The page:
HOW HARRINGTON SIGNS THESE DAYS

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Andy Murray famously signs every autograph he can after failing to get Andre Agassi’s signature as a young tennis fan.

Andy Murray famously signs every autograph he can after failing to get Andre Agassi’s signature as a young tennis fan.
Padraig Harrington simply signs every autograph he can because he is a nice guy who takes the responsibility of being Open champion very seriously indeed.
But Harrington has one small, or actually quite long, problem – the length of his name. Signing hundreds of autographs is no problem if you can just scribble Pele, but keep writing Padraig Harrington every time and it is no wonder the Irishman was doubtful for his Open defence at Birkdale with an injured right wrist.
There is however, a solution, and Harrington can take the first step towards it with victory in the year’s final major, the USPGA Championship, from August 7-10 at Oakland Hills.
“I thought when I won the Open last year, do you think I could get away with maybe signing Paddy?” joked Harrington.
“Whereas I used to always sign P Harrington, as Open champion I think I’ve signed certainly 99.9% of all my signatures as my full name.
“I don’t think that winning the second one will get me down to the one name yet. I’ll have to win a few more.”
Joking aside, that is precisely what Harrington aims to do after his four-shot victory over Ian Poulter at Birkdale was achieved in tremendous style.
The 36-year-old is only the seventh European player in the modern era to have won two or more majors, following Nick Faldo (six), Seve Ballesteros (five) and Tony Jacklin, Sandy Lyle, Bernhard Langer and Jose Maria Olazabal (all with two).
Another title would see him match the achievements of Phil Mickelson, Ernie Els and Vijay Singh, and Harrington is well aware of the exclusive club he has joined.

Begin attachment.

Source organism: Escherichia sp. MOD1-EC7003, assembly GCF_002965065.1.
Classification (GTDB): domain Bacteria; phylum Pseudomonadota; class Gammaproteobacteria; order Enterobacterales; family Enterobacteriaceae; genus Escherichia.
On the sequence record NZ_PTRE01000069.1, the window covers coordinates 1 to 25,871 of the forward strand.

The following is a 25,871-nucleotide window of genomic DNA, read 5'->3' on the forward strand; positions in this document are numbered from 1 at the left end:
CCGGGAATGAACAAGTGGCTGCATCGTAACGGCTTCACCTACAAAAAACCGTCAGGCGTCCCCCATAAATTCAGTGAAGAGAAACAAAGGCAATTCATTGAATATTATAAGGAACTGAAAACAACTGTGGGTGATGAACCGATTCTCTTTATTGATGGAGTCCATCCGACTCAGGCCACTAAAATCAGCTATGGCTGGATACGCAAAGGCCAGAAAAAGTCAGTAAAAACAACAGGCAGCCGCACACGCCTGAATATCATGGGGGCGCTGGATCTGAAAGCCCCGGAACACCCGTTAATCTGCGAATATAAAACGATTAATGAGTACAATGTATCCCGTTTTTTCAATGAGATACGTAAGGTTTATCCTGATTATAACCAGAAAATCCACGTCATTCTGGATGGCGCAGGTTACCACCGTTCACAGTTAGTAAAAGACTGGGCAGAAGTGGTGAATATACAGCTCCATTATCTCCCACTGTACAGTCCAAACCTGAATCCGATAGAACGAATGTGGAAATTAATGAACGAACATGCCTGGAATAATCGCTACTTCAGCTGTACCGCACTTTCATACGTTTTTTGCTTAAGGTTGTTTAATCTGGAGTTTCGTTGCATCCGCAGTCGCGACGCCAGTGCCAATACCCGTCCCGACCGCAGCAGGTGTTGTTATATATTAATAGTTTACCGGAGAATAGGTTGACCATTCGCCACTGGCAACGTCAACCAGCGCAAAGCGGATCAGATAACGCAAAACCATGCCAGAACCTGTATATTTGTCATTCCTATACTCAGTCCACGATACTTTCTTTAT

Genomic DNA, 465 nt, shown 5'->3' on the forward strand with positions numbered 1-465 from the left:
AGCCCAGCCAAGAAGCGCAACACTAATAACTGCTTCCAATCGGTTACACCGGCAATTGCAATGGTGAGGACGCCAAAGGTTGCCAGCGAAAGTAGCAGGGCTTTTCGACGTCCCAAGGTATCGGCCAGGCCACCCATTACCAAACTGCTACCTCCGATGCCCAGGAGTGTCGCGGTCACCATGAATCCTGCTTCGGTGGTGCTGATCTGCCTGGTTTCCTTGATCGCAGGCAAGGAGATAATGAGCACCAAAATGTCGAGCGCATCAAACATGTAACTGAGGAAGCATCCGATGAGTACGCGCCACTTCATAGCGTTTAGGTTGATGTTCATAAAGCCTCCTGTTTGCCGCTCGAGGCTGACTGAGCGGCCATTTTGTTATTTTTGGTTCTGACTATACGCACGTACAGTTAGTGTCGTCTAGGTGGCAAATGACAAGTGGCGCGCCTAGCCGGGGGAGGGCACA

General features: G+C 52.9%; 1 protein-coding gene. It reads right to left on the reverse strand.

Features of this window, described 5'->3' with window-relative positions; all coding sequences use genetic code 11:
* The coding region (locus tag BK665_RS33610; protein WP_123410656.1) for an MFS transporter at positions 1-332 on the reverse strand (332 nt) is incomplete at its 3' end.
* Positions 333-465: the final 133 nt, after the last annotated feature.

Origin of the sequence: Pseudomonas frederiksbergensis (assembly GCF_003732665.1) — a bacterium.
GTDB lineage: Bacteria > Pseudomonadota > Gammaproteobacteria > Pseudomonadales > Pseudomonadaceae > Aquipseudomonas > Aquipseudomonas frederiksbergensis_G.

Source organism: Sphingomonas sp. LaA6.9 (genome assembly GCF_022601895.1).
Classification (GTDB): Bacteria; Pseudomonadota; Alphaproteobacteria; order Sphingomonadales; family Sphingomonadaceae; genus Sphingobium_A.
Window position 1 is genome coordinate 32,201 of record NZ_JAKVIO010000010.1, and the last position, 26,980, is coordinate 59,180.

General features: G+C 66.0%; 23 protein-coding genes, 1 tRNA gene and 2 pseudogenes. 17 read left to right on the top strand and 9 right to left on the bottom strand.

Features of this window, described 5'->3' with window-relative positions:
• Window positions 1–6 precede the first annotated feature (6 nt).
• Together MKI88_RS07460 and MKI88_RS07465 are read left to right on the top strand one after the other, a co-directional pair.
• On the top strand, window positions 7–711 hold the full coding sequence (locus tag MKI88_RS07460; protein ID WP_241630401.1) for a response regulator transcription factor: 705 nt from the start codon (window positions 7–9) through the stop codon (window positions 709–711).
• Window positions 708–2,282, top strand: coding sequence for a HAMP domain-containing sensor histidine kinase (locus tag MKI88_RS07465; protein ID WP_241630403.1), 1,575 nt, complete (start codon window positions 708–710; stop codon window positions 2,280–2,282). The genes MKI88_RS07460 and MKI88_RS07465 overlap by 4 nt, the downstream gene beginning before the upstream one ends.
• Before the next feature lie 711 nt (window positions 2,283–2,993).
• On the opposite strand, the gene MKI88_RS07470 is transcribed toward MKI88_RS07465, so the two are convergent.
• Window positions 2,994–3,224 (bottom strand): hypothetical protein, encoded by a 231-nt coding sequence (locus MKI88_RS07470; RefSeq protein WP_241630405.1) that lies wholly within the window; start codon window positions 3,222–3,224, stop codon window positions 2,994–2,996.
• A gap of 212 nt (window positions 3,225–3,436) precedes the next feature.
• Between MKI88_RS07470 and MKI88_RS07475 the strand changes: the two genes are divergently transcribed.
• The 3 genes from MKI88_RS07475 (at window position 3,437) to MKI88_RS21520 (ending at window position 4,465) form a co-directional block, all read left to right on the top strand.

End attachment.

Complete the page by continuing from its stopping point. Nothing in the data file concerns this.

“Obviously winning a major puts you in a special club. Winning two of them puts you in a new club altogether,” added the Dubliner, the first European since 1906 to successfully defend the Open Championship.
“I think over the next week I will begin to reflect on things like that. I said earlier in the year, my goal is to keep myself getting into contention in majors, keep hanging around. The majors are what it’s all about for me.
“I set my schedule out this year for the four majors and the Ryder Cup. I was trying to peak for those four weeks. I got myself vaguely in contention at the Masters, at the US Open it didn’t happen, the Open it happens.
“If I can get a 50% hit rate into contention, that’s two a year, and then all you need to do is maybe hit one out of four of those and you’re winning one every second year. That’s a pretty high rate for most of us mere mortals.
“It’s all about getting yourself into position so that you’re there or thereabouts with nine holes on Sunday, so that if you can make a few things happen, you’re in the right spot.
“I think I’ve got better at that. I’ve matured as a player with experience, and with my game. I trust my game more, and I definitely have more confidence in my swing.
“I didn’t realise I’d get another major so quickly. I was confident that it would happen again. For the whole time last year I’ve always said it was great to win my first major, I never put it as an isolated event. I felt I was going to win another one.”
Winning a third at Oakland Hills might be a tall order even in the continued absence of Tiger Woods, but Harrington will be able to draw on some great memories of the course which staged the 2004 Ryder Cup.
Harrington won four points out of five as Europe romped to a record nine-point victory, including teaming up with Colin Montgomerie for two wins on the opening day, the first coming against Woods and Mickelson in the opening fourballs match.
Ryder Cup team-mate Paul Casey has been told the course has undergone numerous changes since then, with more length – surprise, surprise – and bunkers added.
But that is unlikely to deter Harrington from the task at hand and who knows, maybe just signing ‘Paddy’ will take off after all.
By Phil Casey, PA Sport

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